A Thousand Midnights


2015 marks the centennial of the beginning of the Great Migration in which six million African Americans relocated from the rural South to the cities of the North, Midwest and West from 1915 to 1970. In many ways, the epic internal migration created what we now consider the modern American city, particularly Chicago.

For Blacks fleeing the south during the Great Migration, economic and racial exploitation were inextricably linked. Black Americans in search of some semblance of freedom from racial terror also longed for the opportunity to provide for their families outside the racial plunder of the Southern plantation system. In this manner, the purported racial openness of the north was believed to translate into more economic opportunity for Black migrants, their families, and future generations. However, as is the case with much of the American story, this dream remains just out of reach for many. This experimental documentary chronicles the contemporary manifestation of the economic and social histories of Black Americans who came to the north during the Great Migration in search of economic opportunities. The implications of their migration, and the lack of economic opportunity they encountered, has far reaching consequences for Black America today.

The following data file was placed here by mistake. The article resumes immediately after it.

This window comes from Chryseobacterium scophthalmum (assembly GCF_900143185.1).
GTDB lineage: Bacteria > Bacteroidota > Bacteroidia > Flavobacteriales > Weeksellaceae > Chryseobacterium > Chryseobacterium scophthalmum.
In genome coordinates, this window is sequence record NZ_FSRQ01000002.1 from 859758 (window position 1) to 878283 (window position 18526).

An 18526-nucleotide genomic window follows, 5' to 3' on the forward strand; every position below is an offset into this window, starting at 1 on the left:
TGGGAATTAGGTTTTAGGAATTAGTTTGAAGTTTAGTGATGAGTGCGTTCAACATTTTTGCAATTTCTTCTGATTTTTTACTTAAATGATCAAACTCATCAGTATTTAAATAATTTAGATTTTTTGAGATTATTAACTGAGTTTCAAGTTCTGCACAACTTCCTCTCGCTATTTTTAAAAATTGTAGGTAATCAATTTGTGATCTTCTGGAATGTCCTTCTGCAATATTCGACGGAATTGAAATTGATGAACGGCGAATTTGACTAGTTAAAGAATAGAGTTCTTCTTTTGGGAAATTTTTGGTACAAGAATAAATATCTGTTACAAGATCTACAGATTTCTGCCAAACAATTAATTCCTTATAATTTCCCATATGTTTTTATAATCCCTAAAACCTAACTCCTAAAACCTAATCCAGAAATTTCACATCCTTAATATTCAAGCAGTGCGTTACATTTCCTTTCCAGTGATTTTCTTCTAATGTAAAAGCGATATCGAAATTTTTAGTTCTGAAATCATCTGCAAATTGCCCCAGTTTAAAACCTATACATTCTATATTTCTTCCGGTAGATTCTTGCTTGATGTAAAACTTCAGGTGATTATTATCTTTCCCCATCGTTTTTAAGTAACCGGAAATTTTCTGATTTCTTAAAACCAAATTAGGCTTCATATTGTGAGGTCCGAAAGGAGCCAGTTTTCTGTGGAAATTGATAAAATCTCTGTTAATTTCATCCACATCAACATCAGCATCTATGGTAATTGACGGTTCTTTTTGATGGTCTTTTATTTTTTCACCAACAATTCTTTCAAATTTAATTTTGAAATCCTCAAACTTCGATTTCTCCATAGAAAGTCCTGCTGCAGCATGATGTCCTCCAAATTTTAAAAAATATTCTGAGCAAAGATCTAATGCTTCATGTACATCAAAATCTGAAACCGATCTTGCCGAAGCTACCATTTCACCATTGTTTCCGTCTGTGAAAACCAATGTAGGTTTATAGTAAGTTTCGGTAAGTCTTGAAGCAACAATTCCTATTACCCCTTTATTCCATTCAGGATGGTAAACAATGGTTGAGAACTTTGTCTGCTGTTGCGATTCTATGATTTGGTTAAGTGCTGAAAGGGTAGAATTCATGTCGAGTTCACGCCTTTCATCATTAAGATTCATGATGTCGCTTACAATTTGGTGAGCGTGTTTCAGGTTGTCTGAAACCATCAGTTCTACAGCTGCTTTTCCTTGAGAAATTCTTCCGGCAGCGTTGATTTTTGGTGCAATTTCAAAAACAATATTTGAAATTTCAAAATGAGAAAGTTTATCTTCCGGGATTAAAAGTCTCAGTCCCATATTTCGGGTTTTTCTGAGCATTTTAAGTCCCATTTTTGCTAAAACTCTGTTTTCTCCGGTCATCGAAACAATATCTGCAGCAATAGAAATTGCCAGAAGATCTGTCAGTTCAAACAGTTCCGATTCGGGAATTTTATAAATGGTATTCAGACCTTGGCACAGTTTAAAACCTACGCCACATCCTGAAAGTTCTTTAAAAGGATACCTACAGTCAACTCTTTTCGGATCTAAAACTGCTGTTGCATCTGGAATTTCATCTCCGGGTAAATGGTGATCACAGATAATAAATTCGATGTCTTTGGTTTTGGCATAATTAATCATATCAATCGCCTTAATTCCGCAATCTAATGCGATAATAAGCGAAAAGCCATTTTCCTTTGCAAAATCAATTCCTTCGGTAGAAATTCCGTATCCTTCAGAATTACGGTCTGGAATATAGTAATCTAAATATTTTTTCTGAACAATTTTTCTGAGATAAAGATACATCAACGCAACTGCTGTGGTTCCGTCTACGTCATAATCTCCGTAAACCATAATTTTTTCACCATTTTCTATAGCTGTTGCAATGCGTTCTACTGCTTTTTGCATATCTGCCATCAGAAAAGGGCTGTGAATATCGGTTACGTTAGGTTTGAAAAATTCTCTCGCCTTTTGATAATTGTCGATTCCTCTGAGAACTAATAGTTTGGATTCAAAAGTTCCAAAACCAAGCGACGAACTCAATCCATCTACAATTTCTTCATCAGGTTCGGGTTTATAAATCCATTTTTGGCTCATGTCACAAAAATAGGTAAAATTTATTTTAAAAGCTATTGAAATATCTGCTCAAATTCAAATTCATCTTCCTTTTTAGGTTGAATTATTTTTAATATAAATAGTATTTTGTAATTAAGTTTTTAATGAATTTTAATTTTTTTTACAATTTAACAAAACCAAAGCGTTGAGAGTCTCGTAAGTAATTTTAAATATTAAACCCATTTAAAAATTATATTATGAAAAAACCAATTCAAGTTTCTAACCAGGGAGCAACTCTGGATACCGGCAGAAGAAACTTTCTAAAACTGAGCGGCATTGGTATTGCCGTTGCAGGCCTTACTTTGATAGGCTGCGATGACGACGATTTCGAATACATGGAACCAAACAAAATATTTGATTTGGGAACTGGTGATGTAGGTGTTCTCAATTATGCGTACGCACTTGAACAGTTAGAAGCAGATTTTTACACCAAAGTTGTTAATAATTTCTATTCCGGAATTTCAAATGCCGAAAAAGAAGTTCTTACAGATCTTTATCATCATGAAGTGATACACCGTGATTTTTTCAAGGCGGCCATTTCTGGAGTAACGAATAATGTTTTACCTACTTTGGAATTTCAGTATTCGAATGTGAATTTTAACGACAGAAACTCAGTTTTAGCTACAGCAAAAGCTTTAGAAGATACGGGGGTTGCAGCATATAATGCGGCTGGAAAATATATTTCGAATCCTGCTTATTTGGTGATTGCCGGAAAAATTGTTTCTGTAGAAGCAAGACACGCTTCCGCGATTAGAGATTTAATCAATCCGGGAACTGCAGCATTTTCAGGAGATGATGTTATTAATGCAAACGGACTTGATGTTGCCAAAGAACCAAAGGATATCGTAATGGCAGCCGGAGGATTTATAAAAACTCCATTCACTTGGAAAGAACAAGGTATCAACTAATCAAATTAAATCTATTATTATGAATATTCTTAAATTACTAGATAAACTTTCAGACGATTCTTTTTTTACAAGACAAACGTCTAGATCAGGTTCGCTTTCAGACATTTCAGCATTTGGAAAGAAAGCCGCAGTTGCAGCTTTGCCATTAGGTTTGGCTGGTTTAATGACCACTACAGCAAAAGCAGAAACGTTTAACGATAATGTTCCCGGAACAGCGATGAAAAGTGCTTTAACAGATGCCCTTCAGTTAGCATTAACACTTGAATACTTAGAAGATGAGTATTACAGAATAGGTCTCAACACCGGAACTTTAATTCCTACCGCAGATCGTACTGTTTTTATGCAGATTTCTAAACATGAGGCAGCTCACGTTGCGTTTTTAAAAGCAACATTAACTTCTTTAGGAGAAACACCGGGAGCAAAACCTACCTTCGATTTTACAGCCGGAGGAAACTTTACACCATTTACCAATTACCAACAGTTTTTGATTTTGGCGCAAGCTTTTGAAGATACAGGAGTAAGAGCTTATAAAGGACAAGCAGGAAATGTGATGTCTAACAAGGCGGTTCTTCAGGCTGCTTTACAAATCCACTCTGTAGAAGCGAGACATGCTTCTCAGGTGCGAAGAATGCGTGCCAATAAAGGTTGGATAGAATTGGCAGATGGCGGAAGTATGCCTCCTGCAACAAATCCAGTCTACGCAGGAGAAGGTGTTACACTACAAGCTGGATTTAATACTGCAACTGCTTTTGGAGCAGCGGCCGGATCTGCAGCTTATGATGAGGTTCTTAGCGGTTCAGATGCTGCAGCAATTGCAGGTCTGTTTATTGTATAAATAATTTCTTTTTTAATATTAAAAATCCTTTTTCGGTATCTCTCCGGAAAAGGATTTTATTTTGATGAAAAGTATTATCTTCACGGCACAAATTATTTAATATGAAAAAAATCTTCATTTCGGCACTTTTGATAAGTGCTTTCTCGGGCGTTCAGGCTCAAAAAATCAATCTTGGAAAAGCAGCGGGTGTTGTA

Winner Grand Jury Prize /Special Mention Live Action Short Special Mention A Thousand Midnights For cinematography.

Nominee Grand Jury Prize Live Action Short Film A Thousand Midnights


The Museum of Contemporary Photography


Director Carlos Javier Ortiz
Written Carlos Javier Ortiz and Tina K. Sacks
Edited by Carlos Javier Ortiz
Music Chris Zabriskie and Tynus
Producer Carlos Javier Ortiz
Executive Producer Tina K. Sacks
Cinematography Carlos Javier Ortiz
Audio Carlos Javier Ortiz and Elyse Blennerhassett

AFI FEST GRAND JURY AWARDS, LIVE ACTION AND ANIMATED SHORT Live Action Short Special Mention for Cinematography: A Thousand Midnights (Carlos Javier Ortiz)

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